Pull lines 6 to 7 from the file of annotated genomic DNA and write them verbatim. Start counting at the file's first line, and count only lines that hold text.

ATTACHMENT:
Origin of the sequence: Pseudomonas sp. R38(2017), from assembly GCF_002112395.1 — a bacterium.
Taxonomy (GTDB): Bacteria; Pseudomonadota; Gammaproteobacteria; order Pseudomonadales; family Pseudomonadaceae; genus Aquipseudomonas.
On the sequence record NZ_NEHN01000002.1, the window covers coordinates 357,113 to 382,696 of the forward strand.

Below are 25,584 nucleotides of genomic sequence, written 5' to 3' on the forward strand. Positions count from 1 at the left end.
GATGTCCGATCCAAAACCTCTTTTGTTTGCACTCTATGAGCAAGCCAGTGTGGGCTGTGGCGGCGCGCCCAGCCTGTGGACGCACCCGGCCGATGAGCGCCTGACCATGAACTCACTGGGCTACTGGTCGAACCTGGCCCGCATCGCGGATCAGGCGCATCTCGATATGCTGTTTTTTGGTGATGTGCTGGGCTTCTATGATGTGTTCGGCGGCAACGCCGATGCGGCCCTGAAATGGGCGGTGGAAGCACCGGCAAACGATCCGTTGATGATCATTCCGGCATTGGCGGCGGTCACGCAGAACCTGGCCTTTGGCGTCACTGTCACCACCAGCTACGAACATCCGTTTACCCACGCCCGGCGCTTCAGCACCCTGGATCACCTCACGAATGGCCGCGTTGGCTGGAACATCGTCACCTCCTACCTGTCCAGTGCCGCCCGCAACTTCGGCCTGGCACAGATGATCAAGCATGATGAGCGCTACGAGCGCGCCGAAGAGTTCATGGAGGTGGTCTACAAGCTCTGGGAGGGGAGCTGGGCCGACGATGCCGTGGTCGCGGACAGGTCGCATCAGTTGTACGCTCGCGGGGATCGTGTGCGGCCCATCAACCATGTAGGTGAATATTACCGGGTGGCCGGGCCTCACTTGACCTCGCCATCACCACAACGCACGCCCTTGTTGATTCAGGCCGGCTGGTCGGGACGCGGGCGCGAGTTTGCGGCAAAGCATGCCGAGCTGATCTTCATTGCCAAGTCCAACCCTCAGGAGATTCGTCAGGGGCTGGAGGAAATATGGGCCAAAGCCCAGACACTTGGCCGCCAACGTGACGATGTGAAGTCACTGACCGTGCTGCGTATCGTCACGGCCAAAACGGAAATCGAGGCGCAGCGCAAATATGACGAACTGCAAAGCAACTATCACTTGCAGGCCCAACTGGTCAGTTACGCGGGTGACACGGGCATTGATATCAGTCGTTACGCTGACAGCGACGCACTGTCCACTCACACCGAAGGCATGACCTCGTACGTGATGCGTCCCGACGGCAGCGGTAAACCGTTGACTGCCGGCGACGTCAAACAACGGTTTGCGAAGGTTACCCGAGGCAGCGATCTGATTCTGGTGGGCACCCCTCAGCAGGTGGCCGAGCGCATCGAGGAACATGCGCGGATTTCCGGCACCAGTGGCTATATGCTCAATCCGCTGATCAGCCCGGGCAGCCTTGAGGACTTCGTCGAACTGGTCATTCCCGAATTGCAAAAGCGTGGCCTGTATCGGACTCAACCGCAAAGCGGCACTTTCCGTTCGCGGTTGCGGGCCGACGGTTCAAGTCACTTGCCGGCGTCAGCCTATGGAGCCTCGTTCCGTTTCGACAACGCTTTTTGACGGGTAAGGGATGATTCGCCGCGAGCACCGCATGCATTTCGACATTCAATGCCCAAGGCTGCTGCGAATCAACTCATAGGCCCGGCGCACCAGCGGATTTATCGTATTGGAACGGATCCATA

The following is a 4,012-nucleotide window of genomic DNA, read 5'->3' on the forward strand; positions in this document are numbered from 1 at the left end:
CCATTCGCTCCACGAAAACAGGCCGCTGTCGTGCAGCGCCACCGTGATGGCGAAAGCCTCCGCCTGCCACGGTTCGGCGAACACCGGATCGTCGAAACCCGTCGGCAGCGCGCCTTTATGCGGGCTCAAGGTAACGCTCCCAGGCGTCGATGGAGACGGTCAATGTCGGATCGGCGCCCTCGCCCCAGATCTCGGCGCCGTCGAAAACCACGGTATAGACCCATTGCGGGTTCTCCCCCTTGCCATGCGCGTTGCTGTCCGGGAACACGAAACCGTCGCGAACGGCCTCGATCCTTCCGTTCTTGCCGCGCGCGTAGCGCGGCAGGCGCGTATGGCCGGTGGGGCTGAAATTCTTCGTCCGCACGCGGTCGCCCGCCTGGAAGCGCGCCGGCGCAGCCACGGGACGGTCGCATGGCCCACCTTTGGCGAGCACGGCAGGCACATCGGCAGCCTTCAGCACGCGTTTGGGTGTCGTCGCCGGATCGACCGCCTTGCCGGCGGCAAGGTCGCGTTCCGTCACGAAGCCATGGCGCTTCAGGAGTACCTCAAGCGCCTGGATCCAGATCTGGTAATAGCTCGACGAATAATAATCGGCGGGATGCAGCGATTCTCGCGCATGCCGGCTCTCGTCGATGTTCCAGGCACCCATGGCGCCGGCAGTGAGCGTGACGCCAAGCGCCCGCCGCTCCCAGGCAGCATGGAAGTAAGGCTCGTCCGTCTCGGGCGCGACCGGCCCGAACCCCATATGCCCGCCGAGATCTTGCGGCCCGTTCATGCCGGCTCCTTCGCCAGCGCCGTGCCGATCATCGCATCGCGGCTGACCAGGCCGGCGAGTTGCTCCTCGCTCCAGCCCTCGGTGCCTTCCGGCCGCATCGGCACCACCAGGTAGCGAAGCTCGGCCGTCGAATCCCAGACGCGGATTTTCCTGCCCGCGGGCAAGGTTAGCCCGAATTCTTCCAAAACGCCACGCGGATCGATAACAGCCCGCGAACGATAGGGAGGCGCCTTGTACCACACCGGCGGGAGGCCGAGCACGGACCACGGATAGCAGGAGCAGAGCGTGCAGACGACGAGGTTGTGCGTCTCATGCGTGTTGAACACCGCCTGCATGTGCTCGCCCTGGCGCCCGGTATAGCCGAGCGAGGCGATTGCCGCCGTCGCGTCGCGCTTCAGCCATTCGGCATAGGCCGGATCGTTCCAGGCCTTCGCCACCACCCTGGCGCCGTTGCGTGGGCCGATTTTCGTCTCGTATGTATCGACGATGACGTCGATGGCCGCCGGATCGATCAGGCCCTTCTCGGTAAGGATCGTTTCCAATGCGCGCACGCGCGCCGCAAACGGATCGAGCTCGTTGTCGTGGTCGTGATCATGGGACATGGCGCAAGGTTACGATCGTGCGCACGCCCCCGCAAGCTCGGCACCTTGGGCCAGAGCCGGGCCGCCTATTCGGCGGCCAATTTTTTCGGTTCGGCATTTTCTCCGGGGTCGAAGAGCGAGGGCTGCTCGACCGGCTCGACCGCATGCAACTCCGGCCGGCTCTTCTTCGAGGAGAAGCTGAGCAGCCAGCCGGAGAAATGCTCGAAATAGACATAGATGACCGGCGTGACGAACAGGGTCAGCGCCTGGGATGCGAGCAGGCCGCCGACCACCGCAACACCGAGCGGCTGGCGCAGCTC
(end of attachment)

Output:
The following is a 4,012-nucleotide window of genomic DNA, read 5'->3' on the forward strand; positions in this document are numbered from 1 at the left end:
CCATTCGCTCCACGAAAACAGGCCGCTGTCGTGCAGCGCCACCGTGATGGCGAAAGCCTCCGCCTGCCACGGTTCGGCGAACACCGGATCGTCGAAACCCGTCGGCAGCGCGCCTTTATGCGGGCTCAAGGTAACGCTCCCAGGCGTCGATGGAGACGGTCAATGTCGGATCGGCGCCCTCGCCCCAGATCTCGGCGCCGTCGAAAACCACGGTATAGACCCATTGCGGGTTCTCCCCCTTGCCATGCGCGTTGCTGTCCGGGAACACGAAACCGTCGCGAACGGCCTCGATCCTTCCGTTCTTGCCGCGCGCGTAGCGCGGCAGGCGCGTATGGCCGGTGGGGCTGAAATTCTTCGTCCGCACGCGGTCGCCCGCCTGGAAGCGCGCCGGCGCAGCCACGGGACGGTCGCATGGCCCACCTTTGGCGAGCACGGCAGGCACATCGGCAGCCTTCAGCACGCGTTTGGGTGTCGTCGCCGGATCGACCGCCTTGCCGGCGGCAAGGTCGCGTTCCGTCACGAAGCCATGGCGCTTCAGGAGTACCTCAAGCGCCTGGATCCAGATCTGGTAATAGCTCGACGAATAATAATCGGCGGGATGCAGCGATTCTCGCGCATGCCGGCTCTCGTCGATGTTCCAGGCACCCATGGCGCCGGCAGTGAGCGTGACGCCAAGCGCCCGCCGCTCCCAGGCAGCATGGAAGTAAGGCTCGTCCGTCTCGGGCGCGACCGGCCCGAACCCCATATGCCCGCCGAGATCTTGCGGCCCGTTCATGCCGGCTCCTTCGCCAGCGCCGTGCCGATCATCGCATCGCGGCTGACCAGGCCGGCGAGTTGCTCCTCGCTCCAGCCCTCGGTGCCTTCCGGCCGCATCGGCACCACCAGGTAGCGAAGCTCGGCCGTCGAATCCCAGACGCGGATTTTCCTGCCCGCGGGCAAGGTTAGCCCGAATTCTTCCAAAACGCCACGCGGATCGATAACAGCCCGCGAACGATAGGGAGGCGCCTTGTACCACACCGGCGGGAGGCCGAGCACGGACCACGGATAGCAGGAGCAGAGCGTGCAGACGACGAGGTTGTGCGTCTCATGCGTGTTGAACACCGCCTGCATGTGCTCGCCCTGGCGCCCGGTATAGCCGAGCGAGGCGATTGCCGCCGTCGCGTCGCGCTTCAGCCATTCGGCATAGGCCGGATCGTTCCAGGCCTTCGCCACCACCCTGGCGCCGTTGCGTGGGCCGATTTTCGTCTCGTATGTATCGACGATGACGTCGATGGCCGCCGGATCGATCAGGCCCTTCTCGGTAAGGATCGTTTCCAATGCGCGCACGCGCGCCGCAAACGGATCGAGCTCGTTGTCGTGGTCGTGATCATGGGACATGGCGCAAGGTTACGATCGTGCGCACGCCCCCGCAAGCTCGGCACCTTGGGCCAGAGCCGGGCCGCCTATTCGGCGGCCAATTTTTTCGGTTCGGCATTTTCTCCGGGGTCGAAGAGCGAGGGCTGCTCGACCGGCTCGACCGCATGCAACTCCGGCCGGCTCTTCTTCGAGGAGAAGCTGAGCAGCCAGCCGGAGAAATGCTCGAAATAGACATAGATGACCGGCGTGACGAACAGGGTCAGCGCCTGGGATGCGAGCAGGCCGCCGACCACCGCAACACCGAGCGGCTGGCGCAGCTC